Lots of folks install an aftermarket tire carrier. Many of these do not address the 3rd brake light that usually gets tossed with the factory spare tire mount. If you fall into that category, then here is an easy project for getting a 3rd brake light back onto your TJ.
If you’re not experienced with electrical projects, then this one may be just what you need to get you going. It is not difficult but covers most of the basics for an electrical installation. If you are an electrical newbie, then read on get your parts ready for the install.
I started this project thinking (and taking photos) that I was going to use a 4 wire trailer connector (had it sitting in the electrical odds and ends box) to power my new 3rd brake light. But once I got into the project a bit, I realized that I could not tap the existing brake lights (the left or right LED lamps I installed) to power the 3rd light. Why? Because by the time the brake pedal signal gets to the right or left rear light, it also is controlled by the turn signal flasher. If I used the left brake light, my new 3rd brake light would flash when I was signaling for a left turn. If I used the right brake light as the power source, the 3rd brake light would flash when I was making a right turn.
So….scratch the idea of using the 4 wire trailer connector and pretend it is NOT in the above photograph. But…the 3rd brake light in the photo was used so lets get on with that.
For the 3rd brake light LED, I cheated and used a wheel center cap that already had an LED lamp and mounting grommet installed in it. I got it from Toys by Troy. If you have a wheel center cap, you can pick up a two wire LED lamp assembly with a rubber mounting grommet and make your own. Your choice as to how you want to do it. Although I have a set of center caps that I no longer used on my wheels (which would make an excellent candidate for this project), I was pressed for time this time around and got the ready made unit from Troy.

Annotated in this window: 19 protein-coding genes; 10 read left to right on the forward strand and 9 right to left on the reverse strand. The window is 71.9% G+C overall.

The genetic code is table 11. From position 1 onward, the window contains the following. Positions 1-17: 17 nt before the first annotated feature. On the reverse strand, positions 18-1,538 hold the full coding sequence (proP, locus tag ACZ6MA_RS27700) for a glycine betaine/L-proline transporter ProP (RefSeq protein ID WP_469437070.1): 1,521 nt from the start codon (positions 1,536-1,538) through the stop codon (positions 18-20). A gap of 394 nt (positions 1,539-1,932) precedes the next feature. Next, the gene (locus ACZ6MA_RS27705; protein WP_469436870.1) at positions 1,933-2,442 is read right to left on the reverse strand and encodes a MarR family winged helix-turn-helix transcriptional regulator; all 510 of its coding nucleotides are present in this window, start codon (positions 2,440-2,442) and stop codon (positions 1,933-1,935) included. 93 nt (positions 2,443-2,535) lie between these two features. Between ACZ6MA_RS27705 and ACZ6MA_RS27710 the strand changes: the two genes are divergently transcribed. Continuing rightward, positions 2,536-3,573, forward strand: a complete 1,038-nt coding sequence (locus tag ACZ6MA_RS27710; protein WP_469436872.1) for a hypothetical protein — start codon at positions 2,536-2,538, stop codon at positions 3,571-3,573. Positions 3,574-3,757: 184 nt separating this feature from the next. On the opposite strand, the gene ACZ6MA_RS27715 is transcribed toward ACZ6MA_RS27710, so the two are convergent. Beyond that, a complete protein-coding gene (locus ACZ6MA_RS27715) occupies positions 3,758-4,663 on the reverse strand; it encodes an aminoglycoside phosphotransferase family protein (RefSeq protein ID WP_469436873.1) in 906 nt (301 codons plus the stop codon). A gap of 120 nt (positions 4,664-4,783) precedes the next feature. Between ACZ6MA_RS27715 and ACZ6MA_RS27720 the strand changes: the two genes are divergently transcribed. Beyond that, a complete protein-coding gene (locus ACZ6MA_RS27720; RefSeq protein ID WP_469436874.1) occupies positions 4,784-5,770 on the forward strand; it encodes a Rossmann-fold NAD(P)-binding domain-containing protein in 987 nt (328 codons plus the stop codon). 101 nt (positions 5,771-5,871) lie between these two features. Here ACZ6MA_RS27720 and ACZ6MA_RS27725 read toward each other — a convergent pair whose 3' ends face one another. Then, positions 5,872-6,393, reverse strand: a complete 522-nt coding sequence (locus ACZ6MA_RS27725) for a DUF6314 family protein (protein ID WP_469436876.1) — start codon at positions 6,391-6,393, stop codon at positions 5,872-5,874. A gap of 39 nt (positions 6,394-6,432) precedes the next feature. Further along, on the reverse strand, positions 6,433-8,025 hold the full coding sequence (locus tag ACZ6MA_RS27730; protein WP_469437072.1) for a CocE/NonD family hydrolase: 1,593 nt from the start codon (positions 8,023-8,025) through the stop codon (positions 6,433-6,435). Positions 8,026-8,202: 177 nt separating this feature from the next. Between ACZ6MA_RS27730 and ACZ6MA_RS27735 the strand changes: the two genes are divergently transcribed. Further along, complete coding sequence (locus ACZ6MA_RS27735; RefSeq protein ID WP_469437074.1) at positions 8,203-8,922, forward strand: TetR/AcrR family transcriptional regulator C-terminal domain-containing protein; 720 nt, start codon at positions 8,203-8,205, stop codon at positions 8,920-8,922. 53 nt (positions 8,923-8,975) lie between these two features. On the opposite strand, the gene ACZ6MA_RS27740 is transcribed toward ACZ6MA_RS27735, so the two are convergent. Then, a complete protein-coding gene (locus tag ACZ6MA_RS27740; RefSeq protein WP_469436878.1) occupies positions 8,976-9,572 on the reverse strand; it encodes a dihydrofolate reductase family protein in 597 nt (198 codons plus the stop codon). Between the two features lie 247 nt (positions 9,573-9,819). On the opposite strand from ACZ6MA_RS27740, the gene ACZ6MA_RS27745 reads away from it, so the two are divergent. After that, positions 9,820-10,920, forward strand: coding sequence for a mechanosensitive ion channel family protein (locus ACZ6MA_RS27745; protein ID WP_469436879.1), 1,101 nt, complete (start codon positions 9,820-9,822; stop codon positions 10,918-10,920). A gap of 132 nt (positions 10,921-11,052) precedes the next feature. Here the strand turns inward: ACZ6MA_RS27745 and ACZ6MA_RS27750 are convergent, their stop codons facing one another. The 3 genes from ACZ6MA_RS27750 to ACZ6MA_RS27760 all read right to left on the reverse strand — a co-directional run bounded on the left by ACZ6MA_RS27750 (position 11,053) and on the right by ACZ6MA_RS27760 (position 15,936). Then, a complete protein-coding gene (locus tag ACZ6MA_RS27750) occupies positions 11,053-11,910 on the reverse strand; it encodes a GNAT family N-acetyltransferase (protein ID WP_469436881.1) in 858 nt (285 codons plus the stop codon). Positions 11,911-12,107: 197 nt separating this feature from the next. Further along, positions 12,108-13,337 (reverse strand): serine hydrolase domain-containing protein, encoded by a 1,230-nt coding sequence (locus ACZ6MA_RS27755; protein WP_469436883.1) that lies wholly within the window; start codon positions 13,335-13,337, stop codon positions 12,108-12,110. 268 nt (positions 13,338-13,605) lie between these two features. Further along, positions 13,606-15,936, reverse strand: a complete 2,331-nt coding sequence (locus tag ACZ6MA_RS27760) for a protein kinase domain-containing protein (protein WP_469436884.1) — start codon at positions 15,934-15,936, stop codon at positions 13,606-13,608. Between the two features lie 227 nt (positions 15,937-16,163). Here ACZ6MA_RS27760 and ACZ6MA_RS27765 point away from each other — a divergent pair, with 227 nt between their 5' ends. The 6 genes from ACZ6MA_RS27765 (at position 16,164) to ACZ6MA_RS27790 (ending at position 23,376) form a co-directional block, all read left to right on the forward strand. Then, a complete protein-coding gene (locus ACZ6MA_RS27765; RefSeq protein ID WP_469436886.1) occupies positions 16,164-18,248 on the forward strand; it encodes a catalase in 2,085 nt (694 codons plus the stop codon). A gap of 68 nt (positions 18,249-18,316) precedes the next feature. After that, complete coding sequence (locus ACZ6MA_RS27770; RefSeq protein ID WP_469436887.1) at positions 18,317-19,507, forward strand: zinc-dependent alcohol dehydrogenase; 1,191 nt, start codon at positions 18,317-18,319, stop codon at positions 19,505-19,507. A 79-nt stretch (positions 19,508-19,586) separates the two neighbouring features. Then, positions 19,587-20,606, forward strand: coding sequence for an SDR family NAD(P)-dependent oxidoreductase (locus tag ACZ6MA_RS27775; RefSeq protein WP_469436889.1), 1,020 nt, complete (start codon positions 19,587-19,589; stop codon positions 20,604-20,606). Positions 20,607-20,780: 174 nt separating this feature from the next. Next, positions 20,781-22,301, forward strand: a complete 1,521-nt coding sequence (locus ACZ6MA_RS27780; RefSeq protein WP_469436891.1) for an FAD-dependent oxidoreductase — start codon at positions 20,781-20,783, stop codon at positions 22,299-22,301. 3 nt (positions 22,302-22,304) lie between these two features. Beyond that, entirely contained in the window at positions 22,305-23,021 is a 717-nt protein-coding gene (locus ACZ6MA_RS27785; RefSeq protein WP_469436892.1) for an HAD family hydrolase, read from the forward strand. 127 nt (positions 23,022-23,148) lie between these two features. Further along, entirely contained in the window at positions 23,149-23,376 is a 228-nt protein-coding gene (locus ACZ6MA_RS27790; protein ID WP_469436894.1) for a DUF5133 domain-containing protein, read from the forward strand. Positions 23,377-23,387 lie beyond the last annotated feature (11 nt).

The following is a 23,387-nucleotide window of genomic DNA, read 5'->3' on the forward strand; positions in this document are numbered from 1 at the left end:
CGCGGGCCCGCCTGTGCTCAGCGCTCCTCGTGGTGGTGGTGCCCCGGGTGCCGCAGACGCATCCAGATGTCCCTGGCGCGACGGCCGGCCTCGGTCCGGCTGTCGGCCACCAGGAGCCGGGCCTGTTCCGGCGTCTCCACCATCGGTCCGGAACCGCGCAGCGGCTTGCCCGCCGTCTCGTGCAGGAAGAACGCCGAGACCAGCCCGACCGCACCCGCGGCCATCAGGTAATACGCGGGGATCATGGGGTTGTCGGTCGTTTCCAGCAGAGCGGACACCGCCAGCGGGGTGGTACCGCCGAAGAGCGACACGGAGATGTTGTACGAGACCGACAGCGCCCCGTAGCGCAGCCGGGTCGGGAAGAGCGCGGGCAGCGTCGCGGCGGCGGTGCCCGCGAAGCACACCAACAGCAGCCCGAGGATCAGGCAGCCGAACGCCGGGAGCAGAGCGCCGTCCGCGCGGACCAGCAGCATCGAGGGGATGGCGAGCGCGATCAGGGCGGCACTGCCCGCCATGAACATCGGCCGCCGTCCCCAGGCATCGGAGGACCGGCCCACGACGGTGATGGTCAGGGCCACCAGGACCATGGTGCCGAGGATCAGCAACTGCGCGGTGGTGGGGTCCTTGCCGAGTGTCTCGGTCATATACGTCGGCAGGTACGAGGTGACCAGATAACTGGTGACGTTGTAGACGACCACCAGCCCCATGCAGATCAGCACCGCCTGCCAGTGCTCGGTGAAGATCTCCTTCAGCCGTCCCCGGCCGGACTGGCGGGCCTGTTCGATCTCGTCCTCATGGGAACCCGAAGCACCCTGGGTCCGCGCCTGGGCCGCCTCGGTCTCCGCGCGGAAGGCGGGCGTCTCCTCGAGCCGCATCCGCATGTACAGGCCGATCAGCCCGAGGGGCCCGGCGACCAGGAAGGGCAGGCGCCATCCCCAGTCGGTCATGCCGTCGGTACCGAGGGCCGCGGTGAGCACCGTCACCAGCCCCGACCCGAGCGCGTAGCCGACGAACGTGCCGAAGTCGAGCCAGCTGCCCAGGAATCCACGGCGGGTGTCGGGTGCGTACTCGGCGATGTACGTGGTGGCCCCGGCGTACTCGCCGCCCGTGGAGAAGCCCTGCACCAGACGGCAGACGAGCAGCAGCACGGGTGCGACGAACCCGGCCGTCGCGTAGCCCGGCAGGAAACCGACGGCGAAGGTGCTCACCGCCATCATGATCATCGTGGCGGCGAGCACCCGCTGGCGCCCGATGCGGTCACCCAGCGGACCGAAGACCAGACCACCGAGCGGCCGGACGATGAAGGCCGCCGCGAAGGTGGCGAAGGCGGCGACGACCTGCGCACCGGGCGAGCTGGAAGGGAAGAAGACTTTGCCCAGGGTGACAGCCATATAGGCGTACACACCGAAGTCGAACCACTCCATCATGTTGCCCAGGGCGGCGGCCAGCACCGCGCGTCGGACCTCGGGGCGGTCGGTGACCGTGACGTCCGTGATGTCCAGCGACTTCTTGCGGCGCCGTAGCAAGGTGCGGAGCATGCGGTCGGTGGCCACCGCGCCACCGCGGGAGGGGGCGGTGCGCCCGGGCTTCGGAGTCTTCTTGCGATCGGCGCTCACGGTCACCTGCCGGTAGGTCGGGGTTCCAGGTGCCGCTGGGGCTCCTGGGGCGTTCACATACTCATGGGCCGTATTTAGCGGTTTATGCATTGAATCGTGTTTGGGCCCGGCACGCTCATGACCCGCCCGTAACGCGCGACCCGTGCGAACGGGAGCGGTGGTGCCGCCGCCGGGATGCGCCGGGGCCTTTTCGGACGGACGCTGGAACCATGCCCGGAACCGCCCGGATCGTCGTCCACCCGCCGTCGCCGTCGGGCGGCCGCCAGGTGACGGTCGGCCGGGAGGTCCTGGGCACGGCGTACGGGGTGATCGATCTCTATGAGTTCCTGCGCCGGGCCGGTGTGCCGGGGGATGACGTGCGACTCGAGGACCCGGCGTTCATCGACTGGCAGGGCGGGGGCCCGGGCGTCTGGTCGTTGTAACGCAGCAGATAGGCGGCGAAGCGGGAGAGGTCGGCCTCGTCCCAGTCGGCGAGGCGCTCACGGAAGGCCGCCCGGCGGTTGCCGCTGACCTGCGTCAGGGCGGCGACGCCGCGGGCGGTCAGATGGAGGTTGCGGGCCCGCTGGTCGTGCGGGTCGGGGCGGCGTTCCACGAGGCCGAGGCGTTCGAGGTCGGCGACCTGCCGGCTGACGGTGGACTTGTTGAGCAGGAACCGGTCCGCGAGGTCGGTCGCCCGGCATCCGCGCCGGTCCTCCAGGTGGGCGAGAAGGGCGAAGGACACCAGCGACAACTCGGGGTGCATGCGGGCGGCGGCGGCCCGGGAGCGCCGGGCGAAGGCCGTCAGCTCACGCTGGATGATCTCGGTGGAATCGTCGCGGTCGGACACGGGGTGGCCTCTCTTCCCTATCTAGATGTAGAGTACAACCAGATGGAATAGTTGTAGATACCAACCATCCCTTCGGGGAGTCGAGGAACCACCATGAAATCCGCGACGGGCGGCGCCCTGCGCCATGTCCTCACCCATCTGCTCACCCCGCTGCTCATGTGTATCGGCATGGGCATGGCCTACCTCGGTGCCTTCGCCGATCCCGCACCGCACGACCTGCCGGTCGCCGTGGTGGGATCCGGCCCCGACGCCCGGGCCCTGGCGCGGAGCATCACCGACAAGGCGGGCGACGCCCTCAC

If you do not have a 12V test light, you need to pick one up at your local auto parts store. Here is some info on how to use it. You could use a multi-meter for this if you have one available. Since I am going to tell you the colors of the wires, I you don’t really need a test light or multi-meter. However, I always try to pick up something useful when I do a new project (at least for the first 40 or 50 mods anyway)…..that way you accumulate good tools and it doesn’t break the bank all at once.
As I mentioned at the start of the write-up, the trailer harness wasn’t going to work. The two wires in the above photo were removed from the factory connector (mounted in the back corner of the tub) that the tail gate contacts to power the factory 3rd brake light. Since I had already removed that connector from the tail gate, it was no longer being used in the tub. These two wires were exactly what I needed to power the new brake light. The black wire is ground and the white/tan wire is +12V when the brake pedal is pressed. These are just push on terminals can easily removed by just pulling them off the connector. You access it by opening the plastic fender liner at the passenger rear of the body. When the plastic fender liner is opened, you can reach up inside and pull the wires loose.